Mars orbiter resumes normal operations
The U.S. space agency says its Mars Reconnaissance Orbiter has resumed full operations, conducting intensive science observations of Mars.
The operations resumed Monday, four days after the spacecraft unexpectedly switched to its backup computer.
Mission engineers at NASA’s Jet Propulsion Laboratory in Pasadena, Calif., and at Lockheed Martin Space Systems in Denver said they were able to resume operations of the spacecraft’s science instruments Monday at 5:32 p.m. EDT.
Now the engineers say they are trying to identify what caused the spacecraft to spontaneously switch from its
A side computer and subsystems to the redundant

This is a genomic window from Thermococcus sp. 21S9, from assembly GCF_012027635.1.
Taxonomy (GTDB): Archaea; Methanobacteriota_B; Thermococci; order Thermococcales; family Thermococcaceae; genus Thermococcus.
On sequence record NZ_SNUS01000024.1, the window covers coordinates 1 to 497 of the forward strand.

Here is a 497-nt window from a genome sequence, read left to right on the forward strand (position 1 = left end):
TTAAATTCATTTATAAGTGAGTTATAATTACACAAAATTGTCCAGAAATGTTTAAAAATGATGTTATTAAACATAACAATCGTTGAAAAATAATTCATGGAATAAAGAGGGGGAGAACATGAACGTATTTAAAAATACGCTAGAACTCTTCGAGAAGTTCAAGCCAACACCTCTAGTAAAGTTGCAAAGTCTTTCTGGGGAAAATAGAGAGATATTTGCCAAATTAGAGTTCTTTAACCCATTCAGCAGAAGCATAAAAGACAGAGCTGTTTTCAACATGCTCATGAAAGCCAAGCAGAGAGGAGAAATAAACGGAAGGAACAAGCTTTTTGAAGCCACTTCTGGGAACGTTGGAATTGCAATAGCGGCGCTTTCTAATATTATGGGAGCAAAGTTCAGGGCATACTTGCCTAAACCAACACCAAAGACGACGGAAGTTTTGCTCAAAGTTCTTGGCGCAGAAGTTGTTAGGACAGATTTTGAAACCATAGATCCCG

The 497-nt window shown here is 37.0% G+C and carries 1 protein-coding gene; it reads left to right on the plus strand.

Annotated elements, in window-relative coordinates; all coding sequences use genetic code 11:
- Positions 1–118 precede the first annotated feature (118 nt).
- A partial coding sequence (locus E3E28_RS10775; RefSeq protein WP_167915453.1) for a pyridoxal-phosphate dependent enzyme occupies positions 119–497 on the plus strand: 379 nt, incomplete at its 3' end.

B side. The Thursday incident, NASA said, bore some similarities to similar swaps by the orbiter during 2007 and 2008.
The spacecraft has been studying Mars since 2006 and has returned more data about the planet than all other past and current missions to Mars combined.
JPL, a division of the California Institute of Technology, manages the Mars Reconnaissance Orbiter for NASA’s Science Mission Directorate. Lockheed Martin Space Systems built the spacecraft.